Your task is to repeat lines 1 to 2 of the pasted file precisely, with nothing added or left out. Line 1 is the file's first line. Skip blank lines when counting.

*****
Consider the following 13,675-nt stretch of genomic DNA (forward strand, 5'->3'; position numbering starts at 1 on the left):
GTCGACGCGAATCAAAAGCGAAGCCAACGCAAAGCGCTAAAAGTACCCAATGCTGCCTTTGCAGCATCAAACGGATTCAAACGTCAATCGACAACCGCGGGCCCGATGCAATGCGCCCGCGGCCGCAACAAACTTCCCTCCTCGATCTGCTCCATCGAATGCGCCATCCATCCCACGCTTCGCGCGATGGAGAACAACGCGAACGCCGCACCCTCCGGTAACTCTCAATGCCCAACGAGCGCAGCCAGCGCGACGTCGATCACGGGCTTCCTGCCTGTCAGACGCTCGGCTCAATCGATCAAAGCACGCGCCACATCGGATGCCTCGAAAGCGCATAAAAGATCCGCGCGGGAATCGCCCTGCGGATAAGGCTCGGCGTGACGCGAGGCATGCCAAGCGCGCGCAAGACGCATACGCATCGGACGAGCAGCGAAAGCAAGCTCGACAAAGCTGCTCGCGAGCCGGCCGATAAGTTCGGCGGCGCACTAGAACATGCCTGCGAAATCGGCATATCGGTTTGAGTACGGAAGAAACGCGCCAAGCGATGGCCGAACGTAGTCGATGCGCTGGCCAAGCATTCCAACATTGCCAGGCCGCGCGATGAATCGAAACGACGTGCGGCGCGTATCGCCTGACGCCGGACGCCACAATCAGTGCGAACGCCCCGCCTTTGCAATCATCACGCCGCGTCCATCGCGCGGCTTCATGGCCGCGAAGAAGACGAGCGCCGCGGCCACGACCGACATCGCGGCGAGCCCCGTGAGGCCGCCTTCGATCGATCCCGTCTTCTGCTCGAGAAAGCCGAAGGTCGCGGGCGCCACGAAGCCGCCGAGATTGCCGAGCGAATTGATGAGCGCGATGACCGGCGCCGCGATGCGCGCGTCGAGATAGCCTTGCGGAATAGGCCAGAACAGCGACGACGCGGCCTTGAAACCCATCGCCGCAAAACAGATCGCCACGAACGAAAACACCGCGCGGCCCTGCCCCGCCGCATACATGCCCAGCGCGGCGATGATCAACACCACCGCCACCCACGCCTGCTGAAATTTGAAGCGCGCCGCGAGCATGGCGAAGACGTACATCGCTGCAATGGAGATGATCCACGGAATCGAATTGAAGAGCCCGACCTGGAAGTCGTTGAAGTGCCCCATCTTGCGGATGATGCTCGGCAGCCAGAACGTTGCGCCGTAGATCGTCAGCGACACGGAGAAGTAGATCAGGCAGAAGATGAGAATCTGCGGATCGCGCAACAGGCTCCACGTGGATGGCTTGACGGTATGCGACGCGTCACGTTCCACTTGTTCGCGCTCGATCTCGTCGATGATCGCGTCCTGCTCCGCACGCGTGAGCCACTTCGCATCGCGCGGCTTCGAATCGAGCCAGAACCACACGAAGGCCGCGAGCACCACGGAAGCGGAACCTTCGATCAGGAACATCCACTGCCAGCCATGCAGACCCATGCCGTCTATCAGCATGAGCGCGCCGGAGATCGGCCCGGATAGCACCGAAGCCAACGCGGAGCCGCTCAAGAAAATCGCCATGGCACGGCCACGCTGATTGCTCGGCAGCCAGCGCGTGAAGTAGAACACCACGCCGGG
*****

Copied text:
Consider the following 13,675-nt stretch of genomic DNA (forward strand, 5'->3'; position numbering starts at 1 on the left):
GTCGACGCGAATCAAAAGCGAAGCCAACGCAAAGCGCTAAAAGTACCCAATGCTGCCTTTGCAGCATCAAACGGATTCAAACGTCAATCGACAACCGCGGGCCCGATGCAATGCGCCCGCGGCCGCAACAAACTTCCCTCCTCGATCTGCTCCATCGAATGCGCCATCCATCCCACGCTTCGCGCGATGGAGAACAACGCGAACGCCGCACCCTCCGGTAACTCTCAATGCCCAACGAGCGCAGCCAGCGCGACGTCGATCACGGGCTTCCTGCCTGTCAGACGCTCGGCTCAATCGATCAAAGCACGCGCCACATCGGATGCCTCGAAAGCGCATAAAAGATCCGCGCGGGAATCGCCCTGCGGATAAGGCTCGGCGTGACGCGAGGCATGCCAAGCGCGCGCAAGACGCATACGCATCGGACGAGCAGCGAAAGCAAGCTCGACAAAGCTGCTCGCGAGCCGGCCGATAAGTTCGGCGGCGCACTAGAACATGCCTGCGAAATCGGCATATCGGTTTGAGTACGGAAGAAACGCGCCAAGCGATGGCCGAACGTAGTCGATGCGCTGGCCAAGCATTCCAACATTGCCAGGCCGCGCGATGAATCGAAACGACGTGCGGCGCGTATCGCCTGACGCCGGACGCCACAATCAGTGCGAACGCCCCGCCTTTGCAATCATCACGCCGCGTCCATCGCGCGGCTTCATGGCCGCGAAGAAGACGAGCGCCGCGGCCACGACCGACATCGCGGCGAGCCCCGTGAGGCCGCCTTCGATCGATCCCGTCTTCTGCTCGAGAAAGCCGAAGGTCGCGGGCGCCACGAAGCCGCCGAGATTGCCGAGCGAATTGATGAGCGCGATGACCGGCGCCGCGATGCGCGCGTCGAGATAGCCTTGCGGAATAGGCCAGAACAGCGACGACGCGGCCTTGAAACCCATCGCCGCAAAACAGATCGCCACGAACGAAAACACCGCGCGGCCCTGCCCCGCCGCATACATGCCCAGCGCGGCGATGATCAACACCACCGCCACCCACGCCTGCTGAAATTTGAAGCGCGCCGCGAGCATGGCGAAGACGTACATCGCTGCAATGGAGATGATCCACGGAATCGAATTGAAGAGCCCGACCTGGAAGTCGTTGAAGTGCCCCATCTTGCGGATGATGCTCGGCAGCCAGAACGTTGCGCCGTAGATCGTCAGCGACACGGAGAAGTAGATCAGGCAGAAGATGAGAATCTGCGGATCGCGCAACAGGCTCCACGTGGATGGCTTGACGGTATGCGACGCGTCACGTTCCACTTGTTCGCGCTCGATCTCGTCGATGATCGCGTCCTGCTCCGCACGCGTGAGCCACTTCGCATCGCGCGGCTTCGAATCGAGCCAGAACCACACGAAGGCCGCGAGCACCACGGAAGCGGAACCTTCGATCAGGAACATCCACTGCCAGCCATGCAGACCCATGCCGTCTATCAGCATGAGCGCGCCGGAGATCGGCCCGGATAGCACCGAAGCCAACGCGGAGCCGCTCAAGAAAATCGCCATGGCACGGCCACGCTGATTGCTCGGCAGCCAGCGCGTGAAGTAGAACACCACGCCGGG